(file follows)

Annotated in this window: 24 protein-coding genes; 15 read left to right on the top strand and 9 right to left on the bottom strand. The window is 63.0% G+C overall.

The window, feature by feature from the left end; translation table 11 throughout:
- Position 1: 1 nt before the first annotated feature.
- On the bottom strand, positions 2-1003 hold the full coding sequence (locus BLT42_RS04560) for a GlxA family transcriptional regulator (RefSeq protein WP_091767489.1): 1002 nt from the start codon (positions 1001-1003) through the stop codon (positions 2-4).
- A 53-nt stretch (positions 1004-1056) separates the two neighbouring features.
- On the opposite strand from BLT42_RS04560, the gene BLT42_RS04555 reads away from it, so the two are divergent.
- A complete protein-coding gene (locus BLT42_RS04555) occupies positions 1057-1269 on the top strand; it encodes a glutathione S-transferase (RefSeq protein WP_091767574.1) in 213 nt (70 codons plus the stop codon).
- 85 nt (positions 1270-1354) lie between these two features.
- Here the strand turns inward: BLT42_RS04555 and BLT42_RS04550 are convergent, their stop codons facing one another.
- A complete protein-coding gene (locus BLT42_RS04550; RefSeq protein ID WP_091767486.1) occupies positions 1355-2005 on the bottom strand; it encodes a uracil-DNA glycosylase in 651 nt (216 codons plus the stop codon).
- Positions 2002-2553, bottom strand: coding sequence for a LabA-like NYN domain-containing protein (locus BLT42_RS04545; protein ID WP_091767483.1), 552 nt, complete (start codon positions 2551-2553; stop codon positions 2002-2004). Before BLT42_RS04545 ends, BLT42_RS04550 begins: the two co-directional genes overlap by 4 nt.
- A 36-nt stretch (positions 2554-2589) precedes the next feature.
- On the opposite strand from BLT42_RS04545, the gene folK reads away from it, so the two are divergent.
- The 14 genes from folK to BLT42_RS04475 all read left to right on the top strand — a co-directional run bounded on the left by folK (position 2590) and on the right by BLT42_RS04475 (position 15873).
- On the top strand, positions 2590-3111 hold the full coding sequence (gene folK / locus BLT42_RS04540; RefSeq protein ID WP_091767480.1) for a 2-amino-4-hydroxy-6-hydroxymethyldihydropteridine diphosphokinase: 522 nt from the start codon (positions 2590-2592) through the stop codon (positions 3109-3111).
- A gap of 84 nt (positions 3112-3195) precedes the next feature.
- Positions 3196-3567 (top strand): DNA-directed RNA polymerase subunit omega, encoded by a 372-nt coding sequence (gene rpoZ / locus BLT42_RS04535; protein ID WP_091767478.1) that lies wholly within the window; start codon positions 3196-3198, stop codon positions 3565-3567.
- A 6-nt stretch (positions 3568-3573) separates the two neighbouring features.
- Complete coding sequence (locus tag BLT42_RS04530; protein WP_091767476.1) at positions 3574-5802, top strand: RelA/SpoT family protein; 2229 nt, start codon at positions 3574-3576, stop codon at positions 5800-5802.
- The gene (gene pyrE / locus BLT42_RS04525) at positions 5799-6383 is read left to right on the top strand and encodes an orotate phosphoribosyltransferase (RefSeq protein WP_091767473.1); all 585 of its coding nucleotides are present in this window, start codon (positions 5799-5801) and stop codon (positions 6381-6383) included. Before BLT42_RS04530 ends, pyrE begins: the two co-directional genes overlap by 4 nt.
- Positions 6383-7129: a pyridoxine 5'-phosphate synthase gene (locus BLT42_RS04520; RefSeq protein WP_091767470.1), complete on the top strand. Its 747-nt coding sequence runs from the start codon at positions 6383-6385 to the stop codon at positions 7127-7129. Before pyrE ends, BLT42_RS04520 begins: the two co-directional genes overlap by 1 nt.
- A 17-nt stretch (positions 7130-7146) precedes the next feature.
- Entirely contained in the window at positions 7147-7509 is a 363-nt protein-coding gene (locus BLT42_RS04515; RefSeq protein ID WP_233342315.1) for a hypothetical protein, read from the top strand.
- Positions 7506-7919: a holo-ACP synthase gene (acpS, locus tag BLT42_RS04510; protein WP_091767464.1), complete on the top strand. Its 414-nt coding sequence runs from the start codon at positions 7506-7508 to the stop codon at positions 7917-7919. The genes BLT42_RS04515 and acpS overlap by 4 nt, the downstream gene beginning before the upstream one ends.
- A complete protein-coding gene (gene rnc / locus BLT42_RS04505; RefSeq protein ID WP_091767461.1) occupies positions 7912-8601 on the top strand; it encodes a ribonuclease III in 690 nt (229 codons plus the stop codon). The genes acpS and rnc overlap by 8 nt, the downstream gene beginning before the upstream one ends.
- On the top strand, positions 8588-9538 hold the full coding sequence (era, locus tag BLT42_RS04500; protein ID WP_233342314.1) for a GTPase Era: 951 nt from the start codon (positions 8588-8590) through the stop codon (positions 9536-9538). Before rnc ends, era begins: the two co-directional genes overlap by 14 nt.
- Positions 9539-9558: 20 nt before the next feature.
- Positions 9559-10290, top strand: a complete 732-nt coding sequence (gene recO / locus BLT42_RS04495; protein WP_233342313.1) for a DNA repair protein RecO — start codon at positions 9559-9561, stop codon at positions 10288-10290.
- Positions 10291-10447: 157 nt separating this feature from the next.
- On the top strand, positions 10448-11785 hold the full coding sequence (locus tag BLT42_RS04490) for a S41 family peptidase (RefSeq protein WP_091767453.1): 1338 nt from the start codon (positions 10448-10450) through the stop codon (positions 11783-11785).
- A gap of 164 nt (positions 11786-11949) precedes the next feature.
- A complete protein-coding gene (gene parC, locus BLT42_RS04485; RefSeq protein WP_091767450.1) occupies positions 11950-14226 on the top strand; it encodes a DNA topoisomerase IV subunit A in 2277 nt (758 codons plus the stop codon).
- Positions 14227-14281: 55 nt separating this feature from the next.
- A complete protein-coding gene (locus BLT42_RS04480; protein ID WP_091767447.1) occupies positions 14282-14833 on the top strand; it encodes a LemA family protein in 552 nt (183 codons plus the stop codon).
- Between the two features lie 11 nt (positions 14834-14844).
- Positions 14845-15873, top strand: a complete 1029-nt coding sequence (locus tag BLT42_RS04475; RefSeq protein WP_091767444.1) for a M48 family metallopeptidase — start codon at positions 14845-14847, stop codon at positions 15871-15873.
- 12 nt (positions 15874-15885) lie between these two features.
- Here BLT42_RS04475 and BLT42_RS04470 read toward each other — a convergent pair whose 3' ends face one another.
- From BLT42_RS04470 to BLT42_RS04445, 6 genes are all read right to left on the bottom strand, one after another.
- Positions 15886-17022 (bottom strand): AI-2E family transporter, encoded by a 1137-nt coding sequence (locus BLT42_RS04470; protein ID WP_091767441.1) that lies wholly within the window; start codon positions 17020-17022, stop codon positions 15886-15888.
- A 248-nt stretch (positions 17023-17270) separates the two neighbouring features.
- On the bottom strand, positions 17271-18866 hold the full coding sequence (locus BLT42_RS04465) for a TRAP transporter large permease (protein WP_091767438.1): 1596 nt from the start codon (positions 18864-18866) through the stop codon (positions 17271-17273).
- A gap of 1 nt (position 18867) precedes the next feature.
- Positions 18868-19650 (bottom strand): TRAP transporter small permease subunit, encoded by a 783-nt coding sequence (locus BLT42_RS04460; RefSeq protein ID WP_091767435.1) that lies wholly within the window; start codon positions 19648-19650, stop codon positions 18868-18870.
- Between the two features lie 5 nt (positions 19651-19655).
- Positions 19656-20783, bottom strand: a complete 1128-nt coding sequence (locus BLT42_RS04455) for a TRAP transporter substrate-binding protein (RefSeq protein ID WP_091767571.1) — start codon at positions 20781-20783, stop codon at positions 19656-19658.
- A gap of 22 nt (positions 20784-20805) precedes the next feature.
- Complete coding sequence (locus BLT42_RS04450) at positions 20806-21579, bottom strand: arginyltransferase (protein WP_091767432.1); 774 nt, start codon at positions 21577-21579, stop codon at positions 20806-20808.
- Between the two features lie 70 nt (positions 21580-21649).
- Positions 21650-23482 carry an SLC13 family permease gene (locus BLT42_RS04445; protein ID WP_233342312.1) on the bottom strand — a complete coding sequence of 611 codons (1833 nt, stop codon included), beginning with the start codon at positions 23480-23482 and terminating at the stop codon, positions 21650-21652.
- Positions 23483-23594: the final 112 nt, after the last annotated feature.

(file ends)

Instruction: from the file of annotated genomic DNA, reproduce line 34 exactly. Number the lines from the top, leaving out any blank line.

- A complete protein-coding gene (locus BLT42_RS04480; protein ID WP_091767447.1) occupies positions 14282-14833 on the top strand; it encodes a LemA family protein in 552 nt (183 codons plus the stop codon).